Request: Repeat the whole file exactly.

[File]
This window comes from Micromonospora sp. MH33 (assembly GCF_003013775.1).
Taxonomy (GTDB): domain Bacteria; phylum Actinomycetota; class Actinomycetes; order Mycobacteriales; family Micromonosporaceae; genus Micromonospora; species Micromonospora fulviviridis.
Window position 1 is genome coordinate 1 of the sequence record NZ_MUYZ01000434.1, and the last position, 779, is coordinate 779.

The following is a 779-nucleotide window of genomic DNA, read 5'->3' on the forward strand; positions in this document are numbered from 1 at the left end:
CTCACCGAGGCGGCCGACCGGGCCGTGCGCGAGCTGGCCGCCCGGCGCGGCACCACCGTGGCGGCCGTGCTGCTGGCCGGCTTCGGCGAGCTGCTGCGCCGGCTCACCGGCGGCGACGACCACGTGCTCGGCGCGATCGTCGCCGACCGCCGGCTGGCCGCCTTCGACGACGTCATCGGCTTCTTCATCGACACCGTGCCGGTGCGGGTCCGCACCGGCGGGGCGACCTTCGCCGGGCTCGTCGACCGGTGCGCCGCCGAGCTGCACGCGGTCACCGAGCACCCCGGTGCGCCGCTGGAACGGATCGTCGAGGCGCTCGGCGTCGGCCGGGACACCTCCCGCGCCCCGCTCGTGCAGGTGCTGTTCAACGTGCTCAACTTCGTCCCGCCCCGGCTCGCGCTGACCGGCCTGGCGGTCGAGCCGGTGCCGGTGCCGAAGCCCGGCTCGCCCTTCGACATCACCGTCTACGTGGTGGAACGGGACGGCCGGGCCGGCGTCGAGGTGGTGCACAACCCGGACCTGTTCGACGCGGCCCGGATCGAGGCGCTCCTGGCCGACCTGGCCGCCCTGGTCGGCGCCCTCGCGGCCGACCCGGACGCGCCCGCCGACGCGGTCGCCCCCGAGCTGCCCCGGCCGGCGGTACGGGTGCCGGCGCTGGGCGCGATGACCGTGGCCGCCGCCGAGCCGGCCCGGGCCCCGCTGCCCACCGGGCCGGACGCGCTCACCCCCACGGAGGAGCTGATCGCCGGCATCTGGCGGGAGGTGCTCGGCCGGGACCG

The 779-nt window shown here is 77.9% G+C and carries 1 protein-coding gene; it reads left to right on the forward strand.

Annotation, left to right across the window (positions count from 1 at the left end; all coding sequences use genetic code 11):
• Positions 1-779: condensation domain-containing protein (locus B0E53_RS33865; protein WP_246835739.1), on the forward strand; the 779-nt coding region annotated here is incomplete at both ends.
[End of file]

This window comes from Micromonospora sp. MH33 (assembly GCF_003013775.1).
Taxonomy (GTDB): domain Bacteria; phylum Actinomycetota; class Actinomycetes; order Mycobacteriales; family Micromonosporaceae; genus Micromonospora; species Micromonospora fulviviridis.
Window position 1 is genome coordinate 1 of the sequence record NZ_MUYZ01000434.1, and the last position, 779, is coordinate 779.

The following is a 779-nucleotide window of genomic DNA, read 5'->3' on the forward strand; positions in this document are numbered from 1 at the left end:
CTCACCGAGGCGGCCGACCGGGCCGTGCGCGAGCTGGCCGCCCGGCGCGGCACCACCGTGGCGGCCGTGCTGCTGGCCGGCTTCGGCGAGCTGCTGCGCCGGCTCACCGGCGGCGACGACCACGTGCTCGGCGCGATCGTCGCCGACCGCCGGCTGGCCGCCTTCGACGACGTCATCGGCTTCTTCATCGACACCGTGCCGGTGCGGGTCCGCACCGGCGGGGCGACCTTCGCCGGGCTCGTCGACCGGTGCGCCGCCGAGCTGCACGCGGTCACCGAGCACCCCGGTGCGCCGCTGGAACGGATCGTCGAGGCGCTCGGCGTCGGCCGGGACACCTCCCGCGCCCCGCTCGTGCAGGTGCTGTTCAACGTGCTCAACTTCGTCCCGCCCCGGCTCGCGCTGACCGGCCTGGCGGTCGAGCCGGTGCCGGTGCCGAAGCCCGGCTCGCCCTTCGACATCACCGTCTACGTGGTGGAACGGGACGGCCGGGCCGGCGTCGAGGTGGTGCACAACCCGGACCTGTTCGACGCGGCCCGGATCGAGGCGCTCCTGGCCGACCTGGCCGCCCTGGTCGGCGCCCTCGCGGCCGACCCGGACGCGCCCGCCGACGCGGTCGCCCCCGAGCTGCCCCGGCCGGCGGTACGGGTGCCGGCGCTGGGCGCGATGACCGTGGCCGCCGCCGAGCCGGCCCGGGCCCCGCTGCCCACCGGGCCGGACGCGCTCACCCCCACGGAGGAGCTGATCGCCGGCATCTGGCGGGAGGTGCTCGGCCGGGACCG

The 779-nt window shown here is 77.9% G+C and carries 1 protein-coding gene; it reads left to right on the forward strand.

Annotation, left to right across the window (positions count from 1 at the left end; all coding sequences use genetic code 11):
• Positions 1-779: condensation domain-containing protein (locus B0E53_RS33865; protein WP_246835739.1), on the forward strand; the 779-nt coding region annotated here is incomplete at both ends.